The Right of Publicity and College Sports Broadcasting

Napier

College Athletes Living in Poverty

In a study conducted by the National College Players Association, based on a comparison between the 2011 national poverty line and Football Bowl Subdivision Series (FBS) room and board portions of full athletic scholarships, at least 85% percent of FBS players live below the poverty line.[1] Similarly, Shabazz Napier, now playing for the Portland Trail Blazers, said during his time at the University of Connecticut that there were nights in college where he was hungry and did not have the money for food.[2]

Why College Athletes Are Not Being Paid

There are not many businesses more lucrative than college sports, so why is this happening? One issue is a legality preventing college players from benefitting financially from their participation in college athletics—the inability to receive compensation for the televised broadcast portrayals of their likenesses.[3] The right of publicity, which varies depending on the state and whether the claim is statutory or common law-based in nature, protects a person from the unconsented use of his or her likeness, for commercial purposes.[4] The idea is simple: you cannot use someone else’s name or image, without their permission, to make money. So why can this idea not be applied to television broadcast?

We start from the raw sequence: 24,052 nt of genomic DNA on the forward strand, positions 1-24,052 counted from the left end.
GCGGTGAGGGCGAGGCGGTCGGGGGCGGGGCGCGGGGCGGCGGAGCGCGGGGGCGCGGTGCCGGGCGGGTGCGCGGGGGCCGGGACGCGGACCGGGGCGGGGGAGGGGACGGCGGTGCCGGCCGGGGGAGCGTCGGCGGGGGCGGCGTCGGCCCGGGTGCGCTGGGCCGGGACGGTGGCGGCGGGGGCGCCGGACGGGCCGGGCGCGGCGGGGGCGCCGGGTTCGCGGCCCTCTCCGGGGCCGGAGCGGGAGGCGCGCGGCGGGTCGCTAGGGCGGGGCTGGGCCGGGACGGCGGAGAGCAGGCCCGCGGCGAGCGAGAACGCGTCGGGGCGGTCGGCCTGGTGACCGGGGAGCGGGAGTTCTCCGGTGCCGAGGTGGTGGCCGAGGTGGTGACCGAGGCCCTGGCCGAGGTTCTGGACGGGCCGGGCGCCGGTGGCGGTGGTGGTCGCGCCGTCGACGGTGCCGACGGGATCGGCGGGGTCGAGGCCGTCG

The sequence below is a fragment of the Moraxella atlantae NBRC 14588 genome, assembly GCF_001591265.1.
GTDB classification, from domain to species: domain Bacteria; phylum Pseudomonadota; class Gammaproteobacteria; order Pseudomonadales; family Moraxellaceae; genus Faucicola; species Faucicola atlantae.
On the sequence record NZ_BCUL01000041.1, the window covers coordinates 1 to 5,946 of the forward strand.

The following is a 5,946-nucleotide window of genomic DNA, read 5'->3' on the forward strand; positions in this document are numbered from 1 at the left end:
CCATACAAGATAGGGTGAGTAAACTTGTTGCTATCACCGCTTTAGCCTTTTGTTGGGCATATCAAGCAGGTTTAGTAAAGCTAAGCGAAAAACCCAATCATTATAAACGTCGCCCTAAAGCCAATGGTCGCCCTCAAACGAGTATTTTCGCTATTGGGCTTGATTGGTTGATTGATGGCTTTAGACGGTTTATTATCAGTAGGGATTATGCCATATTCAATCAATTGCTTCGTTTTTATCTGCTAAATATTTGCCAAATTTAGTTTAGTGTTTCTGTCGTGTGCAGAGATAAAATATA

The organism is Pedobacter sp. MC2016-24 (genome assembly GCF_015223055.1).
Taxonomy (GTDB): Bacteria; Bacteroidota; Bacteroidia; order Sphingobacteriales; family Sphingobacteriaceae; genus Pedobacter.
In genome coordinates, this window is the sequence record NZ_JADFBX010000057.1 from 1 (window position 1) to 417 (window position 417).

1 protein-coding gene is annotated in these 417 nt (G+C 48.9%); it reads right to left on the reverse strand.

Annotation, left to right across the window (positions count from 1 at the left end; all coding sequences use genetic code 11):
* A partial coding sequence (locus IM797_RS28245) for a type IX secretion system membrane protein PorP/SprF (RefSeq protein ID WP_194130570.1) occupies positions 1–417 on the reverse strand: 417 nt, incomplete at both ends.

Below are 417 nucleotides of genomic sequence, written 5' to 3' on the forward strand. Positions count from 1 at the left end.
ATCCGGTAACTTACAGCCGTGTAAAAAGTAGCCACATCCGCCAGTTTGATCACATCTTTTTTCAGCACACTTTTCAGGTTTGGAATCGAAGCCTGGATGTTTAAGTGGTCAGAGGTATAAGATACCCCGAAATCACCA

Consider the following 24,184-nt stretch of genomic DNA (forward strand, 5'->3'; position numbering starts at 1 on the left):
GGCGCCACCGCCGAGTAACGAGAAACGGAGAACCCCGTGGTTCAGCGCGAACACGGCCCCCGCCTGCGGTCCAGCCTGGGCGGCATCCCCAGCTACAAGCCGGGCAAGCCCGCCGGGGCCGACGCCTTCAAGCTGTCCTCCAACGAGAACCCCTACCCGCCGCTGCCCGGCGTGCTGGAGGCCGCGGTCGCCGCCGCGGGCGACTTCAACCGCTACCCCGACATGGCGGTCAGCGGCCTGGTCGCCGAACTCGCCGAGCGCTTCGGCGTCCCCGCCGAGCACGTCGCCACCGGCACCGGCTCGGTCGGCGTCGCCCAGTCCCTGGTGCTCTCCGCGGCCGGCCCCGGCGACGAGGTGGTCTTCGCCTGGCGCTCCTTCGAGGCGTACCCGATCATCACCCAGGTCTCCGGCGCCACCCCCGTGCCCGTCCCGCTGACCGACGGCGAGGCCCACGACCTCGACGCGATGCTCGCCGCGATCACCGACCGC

An important court decision that lends some guidance came down in August 2016 at the hands of the Sixth Circuit Court of Appeals.[5] Javon Marshall, a former football player at Vanderbilt University, along with several other former college athletes, filed a lawsuit against ESPN, CBS, NBC, ABC, Fox, and eight NCAA athletic conferences.[6] Marshall and the other athletes alleged violations of their Tennessee statutory and common law rights of publicity.[7] All claims were denied.[8]

A big reason for the denial of the statutory claims was the choice of venue. Tennessee, whose law applied because the original suit was brought in Tennessee federal district court, clearly states that no right of publicity violation can arise from the use of an individual’s name, photograph, or likeness in connection with a sports broadcast.[9]

With respect to the common law claims, the plaintiffs relied on the only common law right of publicity claim heard by the Supreme Court, which held that a performer’s right was violated where he was secretly filmed doing a “human cannonball” routine and that footage was broadcast on Ohio television.[10] The District Court rejected similarities between the cases, and noted that Zacchini does not stand for the existence of a right of publicity whenever anyone performs in an event produced by someone else.[11] The Court, did, however, acknowledge that the First Amendment’s protection against right of publicity claims is not unlimited.[12]